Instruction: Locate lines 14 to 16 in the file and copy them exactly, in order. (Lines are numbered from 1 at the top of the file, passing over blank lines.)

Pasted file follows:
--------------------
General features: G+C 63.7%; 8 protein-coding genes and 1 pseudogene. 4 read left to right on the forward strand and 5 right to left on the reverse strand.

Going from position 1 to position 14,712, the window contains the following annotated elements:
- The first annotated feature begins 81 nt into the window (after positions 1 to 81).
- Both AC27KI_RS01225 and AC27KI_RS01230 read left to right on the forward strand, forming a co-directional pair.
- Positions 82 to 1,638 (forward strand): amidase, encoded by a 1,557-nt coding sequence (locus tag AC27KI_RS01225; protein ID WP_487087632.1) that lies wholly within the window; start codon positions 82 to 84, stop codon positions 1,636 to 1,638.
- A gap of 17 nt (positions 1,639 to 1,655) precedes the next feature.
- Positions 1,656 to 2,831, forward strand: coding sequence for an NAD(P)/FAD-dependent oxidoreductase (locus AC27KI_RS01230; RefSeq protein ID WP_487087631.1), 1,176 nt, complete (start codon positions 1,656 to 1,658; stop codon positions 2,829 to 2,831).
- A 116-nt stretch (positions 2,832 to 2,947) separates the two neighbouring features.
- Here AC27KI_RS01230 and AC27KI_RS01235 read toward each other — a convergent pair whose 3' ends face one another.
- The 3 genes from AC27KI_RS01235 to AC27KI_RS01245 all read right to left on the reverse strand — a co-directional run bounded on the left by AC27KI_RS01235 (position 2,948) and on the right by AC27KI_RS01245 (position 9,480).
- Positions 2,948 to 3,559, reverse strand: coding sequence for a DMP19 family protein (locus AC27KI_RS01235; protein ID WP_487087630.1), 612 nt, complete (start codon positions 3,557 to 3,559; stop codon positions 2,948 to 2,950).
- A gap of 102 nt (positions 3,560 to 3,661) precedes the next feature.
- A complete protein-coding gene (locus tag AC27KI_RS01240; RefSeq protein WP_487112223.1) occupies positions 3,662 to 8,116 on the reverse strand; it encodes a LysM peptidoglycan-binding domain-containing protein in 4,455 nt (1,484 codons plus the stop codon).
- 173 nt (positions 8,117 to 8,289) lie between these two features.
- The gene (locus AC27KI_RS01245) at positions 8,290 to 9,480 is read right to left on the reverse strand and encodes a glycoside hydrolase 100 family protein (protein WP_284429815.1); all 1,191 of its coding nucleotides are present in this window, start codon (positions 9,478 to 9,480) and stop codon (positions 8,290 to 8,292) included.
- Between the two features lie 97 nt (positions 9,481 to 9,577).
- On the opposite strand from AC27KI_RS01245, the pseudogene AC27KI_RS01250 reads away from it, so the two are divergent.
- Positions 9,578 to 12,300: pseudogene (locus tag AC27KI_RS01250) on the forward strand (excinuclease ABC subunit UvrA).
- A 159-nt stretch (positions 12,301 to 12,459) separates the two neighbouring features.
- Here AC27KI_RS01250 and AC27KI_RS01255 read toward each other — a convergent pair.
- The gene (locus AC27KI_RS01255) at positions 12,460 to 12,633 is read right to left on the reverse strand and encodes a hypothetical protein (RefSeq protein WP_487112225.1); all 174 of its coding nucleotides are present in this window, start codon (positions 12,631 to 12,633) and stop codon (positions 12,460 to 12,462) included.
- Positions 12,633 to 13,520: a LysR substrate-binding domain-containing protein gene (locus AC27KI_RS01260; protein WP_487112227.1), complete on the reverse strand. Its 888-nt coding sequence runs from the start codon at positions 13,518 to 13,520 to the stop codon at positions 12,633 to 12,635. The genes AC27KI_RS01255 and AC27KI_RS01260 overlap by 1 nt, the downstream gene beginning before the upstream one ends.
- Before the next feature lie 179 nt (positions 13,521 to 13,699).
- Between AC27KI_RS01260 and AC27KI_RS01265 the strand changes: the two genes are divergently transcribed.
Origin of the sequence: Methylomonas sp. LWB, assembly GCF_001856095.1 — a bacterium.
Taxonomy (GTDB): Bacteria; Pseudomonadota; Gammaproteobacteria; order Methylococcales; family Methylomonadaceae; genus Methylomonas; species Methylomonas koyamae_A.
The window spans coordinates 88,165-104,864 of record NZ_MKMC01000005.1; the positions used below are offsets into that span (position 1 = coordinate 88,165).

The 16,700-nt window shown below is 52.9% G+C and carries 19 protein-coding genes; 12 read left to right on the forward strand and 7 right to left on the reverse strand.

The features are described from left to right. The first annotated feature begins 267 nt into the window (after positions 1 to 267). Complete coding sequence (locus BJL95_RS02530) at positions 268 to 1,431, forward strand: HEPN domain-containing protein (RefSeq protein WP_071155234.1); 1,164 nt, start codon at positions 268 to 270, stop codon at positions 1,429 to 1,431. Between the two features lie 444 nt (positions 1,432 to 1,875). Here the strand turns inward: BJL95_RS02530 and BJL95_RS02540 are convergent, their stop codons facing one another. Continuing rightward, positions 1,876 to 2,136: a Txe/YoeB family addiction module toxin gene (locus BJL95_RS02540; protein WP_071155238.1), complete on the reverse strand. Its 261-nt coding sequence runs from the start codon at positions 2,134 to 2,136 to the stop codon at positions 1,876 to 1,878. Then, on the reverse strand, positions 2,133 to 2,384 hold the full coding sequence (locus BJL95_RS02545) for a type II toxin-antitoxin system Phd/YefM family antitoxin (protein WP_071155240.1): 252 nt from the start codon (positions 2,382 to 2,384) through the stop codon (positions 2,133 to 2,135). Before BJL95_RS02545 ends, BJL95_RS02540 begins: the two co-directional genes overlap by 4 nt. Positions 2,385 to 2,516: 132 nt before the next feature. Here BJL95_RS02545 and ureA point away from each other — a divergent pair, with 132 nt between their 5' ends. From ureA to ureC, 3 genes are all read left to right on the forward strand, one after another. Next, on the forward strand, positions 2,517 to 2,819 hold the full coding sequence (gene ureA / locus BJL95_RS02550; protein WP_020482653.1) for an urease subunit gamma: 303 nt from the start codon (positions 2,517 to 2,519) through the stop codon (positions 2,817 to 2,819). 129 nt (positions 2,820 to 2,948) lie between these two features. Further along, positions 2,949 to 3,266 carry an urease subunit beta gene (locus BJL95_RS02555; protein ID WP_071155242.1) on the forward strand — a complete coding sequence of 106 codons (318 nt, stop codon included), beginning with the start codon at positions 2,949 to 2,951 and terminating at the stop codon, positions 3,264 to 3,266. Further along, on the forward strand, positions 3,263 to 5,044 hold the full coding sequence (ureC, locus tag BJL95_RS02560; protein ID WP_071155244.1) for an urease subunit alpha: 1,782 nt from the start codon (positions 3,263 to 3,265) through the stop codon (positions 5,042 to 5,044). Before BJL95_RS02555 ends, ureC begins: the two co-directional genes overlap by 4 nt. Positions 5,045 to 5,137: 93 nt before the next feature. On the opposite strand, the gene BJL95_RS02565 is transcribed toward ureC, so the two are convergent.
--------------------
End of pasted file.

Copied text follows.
- 173 nt (positions 8,117 to 8,289) lie between these two features.
- The gene (locus AC27KI_RS01245) at positions 8,290 to 9,480 is read right to left on the reverse strand and encodes a glycoside hydrolase 100 family protein (protein WP_284429815.1); all 1,191 of its coding nucleotides are present in this window, start codon (positions 9,478 to 9,480) and stop codon (positions 8,290 to 8,292) included.
- Between the two features lie 97 nt (positions 9,481 to 9,577).